Margaret Edson’s Pulitzer Prize winning play Wit, an exquisitely literate and dramatically poignant piece, would certainly suffer in the hands of less than able artists. Fortunately, the production currently running at The Paradise Factory is in well-talented hands and does the material proud. Director Brynn Asha Walker (who also provides sound design and plays Nurse Susie Monahan) has carefully shaped this production for maximum impact, cultivating Stage Four ovarian cancer patient/professor Dr. Vivian Bearing’s (Erin Cronican) gripping descent from dignity to death in a compelling manner. The lighting design by Scott Monnin coupled with Phoenix Lion’s projections of well-placed phrases from the script artfully provide mood and thought provocation, all enhanced by Walker’s sound design. [more]

My Mother’s Severed Head

September 16, 2021

Sadly, these promises aren’t kept in this mishmash of plots and characters that never quite meshes into a viable whole; it remains an unsteady comedy/fantasy never morphing into a smooth-running play.  Cissel awkwardly interrupts the play, alternating reality—such as it is—with colorful dance/mime sequences.   The characters—including the Mother/aka Severed Head—yell at each other, most often about that poor, ubiquitous head, garishly made up for the Mexican celebration of El Día de los Muertos. Every time the head speaks her mind the play comes to impudent life. [more]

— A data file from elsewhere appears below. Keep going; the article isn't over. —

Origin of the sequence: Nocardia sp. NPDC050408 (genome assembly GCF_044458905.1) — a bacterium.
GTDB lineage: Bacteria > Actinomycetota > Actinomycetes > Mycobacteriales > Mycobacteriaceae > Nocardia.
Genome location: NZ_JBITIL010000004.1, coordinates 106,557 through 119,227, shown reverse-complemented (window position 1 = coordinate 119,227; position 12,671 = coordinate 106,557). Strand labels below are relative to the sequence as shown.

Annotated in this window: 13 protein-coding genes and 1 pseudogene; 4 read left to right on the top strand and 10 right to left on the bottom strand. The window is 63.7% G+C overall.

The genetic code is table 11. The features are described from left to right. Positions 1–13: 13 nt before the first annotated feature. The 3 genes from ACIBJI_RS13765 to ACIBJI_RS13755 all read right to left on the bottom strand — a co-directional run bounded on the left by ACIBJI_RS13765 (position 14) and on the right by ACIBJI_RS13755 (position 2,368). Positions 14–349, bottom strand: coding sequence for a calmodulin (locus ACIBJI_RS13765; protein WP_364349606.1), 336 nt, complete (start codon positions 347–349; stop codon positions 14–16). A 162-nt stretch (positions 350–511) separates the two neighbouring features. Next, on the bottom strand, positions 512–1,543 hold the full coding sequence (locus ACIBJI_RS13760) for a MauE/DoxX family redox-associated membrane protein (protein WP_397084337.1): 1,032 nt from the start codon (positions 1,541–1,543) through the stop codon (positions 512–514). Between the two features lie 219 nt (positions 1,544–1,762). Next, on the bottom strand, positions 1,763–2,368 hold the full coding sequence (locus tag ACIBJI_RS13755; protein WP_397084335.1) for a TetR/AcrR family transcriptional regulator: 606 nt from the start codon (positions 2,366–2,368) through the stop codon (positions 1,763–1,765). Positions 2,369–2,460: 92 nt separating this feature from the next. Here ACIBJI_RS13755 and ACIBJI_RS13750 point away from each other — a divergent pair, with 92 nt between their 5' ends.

Friends! The Musical Parody

July 28, 2021

The problem with the show now at The Jerry Orbach Theater is director Tim Drucker’s frenetic, over-the-top staging and the artificially broad presentational style of the acting, similar to - but beyond - what he did in his 2019 production of "Love Actually? The Unauthorized Musical Parody" at the same theater. It is as though he does not trust the material. Matthew Fischer’s sound design for the taped score by composer Assaf Gleizner (to Gleizner’s orchestrations) is overly loud and fast, overpowering the clever lyrics which are well worth hearing for their stinging barbs at the television series. It also makes all of the songs sound the same, except for some short, slower folk ballads set to guitar accompaniment which are mostly oddball numbers for Phoebe to play in her gig as a folksinger. [more]